After some research, I ended up selecting the well known STM32F4 series of microcontrollers. The STM32F407 is a high powered μC with an ARM Cortex M4 processor running at 168 MHz. The development board available has 1 Mb of onchip flash and 192 kB of SRAM. After playing with GBs of RAM, it sure was tough to be excited about a few kB of SRAM, but it was a different challenge to solve the problem using as few resources as possible. The STM32F407 features a a hardware camera interface known as DCMI ( Digital Camera Interface). It is compatible with a huge range of camera modules on the market.

I had also decided to use the OV2640 camera module as it features an on-board JPEG encoder and is quite well documented. After a few days of familiarizing with the basic concepts and fiddling around with the standard peripherals library from  STM, I came across this amazing implementation, OpenMV. I found it extremely helpful to understand the intricacies of image processing on embedded systems.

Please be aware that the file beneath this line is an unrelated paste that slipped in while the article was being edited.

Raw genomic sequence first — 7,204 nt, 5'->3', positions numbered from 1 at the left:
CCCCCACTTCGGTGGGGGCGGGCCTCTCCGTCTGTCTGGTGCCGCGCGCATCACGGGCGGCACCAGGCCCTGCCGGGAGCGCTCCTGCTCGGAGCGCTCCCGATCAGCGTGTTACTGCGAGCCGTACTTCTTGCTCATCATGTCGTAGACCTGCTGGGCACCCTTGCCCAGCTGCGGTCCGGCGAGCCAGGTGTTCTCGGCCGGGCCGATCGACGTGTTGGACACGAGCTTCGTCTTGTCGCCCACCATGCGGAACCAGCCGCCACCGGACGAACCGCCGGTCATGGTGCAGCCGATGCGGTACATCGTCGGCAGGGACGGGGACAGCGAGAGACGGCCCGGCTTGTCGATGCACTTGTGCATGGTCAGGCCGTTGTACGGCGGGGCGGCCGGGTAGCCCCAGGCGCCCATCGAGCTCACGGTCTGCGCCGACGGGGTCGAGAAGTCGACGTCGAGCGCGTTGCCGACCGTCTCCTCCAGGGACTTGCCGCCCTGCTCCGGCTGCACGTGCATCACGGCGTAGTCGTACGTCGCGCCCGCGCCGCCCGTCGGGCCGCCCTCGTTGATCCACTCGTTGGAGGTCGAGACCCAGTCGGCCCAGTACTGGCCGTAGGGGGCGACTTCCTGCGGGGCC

The primary issues that I faced while working on this project were:

• Understanding DCMI and DMA interfaces of the STM32 controller.
• Understanding the communication and synchronization between the camera and the controller.
• Clocks and STM’s unique proposition of allowing us to turn off peripheral clocks when required for low power usage.

I am going to be blogging about my experiences regarding my foray into the world of micro-controllers and camera control soon. Until then, here are a few images that I captured with my setup.

# Back to Basics: Sparse Coding?

A good introduction to Sparse Coding. Hope to do some stuff regarding this in the future.